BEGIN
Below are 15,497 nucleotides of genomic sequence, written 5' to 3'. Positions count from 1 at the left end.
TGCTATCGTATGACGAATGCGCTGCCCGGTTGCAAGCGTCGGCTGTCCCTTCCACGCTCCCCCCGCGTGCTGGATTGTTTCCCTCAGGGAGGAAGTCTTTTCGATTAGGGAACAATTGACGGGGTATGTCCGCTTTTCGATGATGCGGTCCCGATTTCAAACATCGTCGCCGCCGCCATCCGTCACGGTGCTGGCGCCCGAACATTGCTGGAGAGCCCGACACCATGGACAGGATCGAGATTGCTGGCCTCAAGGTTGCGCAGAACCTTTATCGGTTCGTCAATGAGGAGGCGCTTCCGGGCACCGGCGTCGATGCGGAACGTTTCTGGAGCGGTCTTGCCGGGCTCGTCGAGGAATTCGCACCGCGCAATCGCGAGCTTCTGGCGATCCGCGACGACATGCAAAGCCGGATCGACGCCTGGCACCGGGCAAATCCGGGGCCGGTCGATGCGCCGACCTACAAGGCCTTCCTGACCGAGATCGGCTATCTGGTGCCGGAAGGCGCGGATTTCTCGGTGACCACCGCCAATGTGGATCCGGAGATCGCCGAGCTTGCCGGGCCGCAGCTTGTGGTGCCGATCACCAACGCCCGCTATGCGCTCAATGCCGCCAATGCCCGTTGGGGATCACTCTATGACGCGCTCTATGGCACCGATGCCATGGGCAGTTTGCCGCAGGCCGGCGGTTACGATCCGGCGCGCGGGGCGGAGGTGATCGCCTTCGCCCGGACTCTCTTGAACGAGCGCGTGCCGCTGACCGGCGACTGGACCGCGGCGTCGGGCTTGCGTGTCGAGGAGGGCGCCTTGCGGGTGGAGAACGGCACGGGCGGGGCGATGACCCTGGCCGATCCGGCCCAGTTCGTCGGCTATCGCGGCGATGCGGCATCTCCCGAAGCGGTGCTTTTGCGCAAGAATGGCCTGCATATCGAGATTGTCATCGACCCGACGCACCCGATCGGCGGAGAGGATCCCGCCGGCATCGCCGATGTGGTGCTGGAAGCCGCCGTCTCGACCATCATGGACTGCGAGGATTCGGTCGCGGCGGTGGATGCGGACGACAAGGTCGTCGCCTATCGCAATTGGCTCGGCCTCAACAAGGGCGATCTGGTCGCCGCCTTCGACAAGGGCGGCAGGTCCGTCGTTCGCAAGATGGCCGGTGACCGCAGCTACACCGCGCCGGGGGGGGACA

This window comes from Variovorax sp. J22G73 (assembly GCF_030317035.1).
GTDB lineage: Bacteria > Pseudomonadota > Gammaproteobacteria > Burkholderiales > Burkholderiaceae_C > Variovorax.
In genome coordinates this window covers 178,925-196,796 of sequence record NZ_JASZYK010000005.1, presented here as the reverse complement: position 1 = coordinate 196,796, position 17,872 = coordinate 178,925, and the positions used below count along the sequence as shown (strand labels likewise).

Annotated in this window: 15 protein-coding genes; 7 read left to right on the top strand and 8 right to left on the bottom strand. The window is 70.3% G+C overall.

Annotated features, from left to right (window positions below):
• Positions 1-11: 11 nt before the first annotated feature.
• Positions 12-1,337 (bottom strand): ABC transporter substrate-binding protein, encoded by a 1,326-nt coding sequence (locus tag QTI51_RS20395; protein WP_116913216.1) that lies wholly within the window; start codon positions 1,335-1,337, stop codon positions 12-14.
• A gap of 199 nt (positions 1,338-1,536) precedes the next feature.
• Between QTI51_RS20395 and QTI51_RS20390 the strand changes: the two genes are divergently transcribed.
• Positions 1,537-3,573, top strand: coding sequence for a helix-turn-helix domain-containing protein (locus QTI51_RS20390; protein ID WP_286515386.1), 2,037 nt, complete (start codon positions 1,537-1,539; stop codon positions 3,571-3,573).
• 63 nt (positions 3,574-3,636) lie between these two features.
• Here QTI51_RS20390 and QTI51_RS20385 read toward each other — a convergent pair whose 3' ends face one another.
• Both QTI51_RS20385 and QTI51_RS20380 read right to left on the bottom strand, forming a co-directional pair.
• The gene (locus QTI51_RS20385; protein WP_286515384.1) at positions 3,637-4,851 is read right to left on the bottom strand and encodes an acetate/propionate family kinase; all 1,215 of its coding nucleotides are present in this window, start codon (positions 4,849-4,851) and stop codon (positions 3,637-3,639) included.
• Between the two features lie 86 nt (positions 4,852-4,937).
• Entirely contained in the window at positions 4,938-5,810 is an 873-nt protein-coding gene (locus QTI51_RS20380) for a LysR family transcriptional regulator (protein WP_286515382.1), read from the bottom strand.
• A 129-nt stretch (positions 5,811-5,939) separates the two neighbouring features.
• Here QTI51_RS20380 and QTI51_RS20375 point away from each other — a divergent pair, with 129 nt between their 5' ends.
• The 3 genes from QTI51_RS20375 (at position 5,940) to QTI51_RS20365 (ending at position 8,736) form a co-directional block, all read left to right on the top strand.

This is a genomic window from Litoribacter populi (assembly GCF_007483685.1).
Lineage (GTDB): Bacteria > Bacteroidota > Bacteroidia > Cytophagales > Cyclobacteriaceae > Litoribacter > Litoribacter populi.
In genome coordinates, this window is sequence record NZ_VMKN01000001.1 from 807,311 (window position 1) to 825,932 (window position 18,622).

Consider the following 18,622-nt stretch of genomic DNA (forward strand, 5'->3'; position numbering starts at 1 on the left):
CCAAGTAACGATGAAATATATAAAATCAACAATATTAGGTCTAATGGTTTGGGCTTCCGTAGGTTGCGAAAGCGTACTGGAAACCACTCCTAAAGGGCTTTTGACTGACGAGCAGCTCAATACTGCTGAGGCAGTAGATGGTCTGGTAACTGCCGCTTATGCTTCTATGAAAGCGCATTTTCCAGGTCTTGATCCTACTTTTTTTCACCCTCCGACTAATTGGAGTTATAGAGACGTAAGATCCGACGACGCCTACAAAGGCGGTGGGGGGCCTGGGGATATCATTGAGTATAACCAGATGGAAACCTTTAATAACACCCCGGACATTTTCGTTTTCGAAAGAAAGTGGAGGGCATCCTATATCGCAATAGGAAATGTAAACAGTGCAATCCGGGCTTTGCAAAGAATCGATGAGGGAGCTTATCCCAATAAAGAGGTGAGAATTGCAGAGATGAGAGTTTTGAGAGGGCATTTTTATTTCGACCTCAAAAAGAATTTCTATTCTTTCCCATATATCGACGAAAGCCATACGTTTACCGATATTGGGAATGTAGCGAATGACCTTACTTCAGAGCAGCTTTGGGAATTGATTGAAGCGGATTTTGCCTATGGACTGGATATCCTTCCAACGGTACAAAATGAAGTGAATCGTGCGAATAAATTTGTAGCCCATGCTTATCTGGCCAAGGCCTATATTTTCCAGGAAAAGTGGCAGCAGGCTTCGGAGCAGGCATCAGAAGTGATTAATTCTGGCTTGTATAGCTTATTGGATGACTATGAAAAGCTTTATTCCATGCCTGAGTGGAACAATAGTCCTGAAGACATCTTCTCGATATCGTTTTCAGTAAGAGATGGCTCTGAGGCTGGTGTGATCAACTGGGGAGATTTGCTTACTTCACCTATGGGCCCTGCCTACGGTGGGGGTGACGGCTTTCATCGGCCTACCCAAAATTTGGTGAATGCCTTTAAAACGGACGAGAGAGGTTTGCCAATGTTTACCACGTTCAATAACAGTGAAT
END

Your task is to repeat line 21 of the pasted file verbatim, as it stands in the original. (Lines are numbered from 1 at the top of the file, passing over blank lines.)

• The 3 genes from QTI51_RS20375 (at position 5,940) to QTI51_RS20365 (ending at position 8,736) form a co-directional block, all read left to right on the top strand.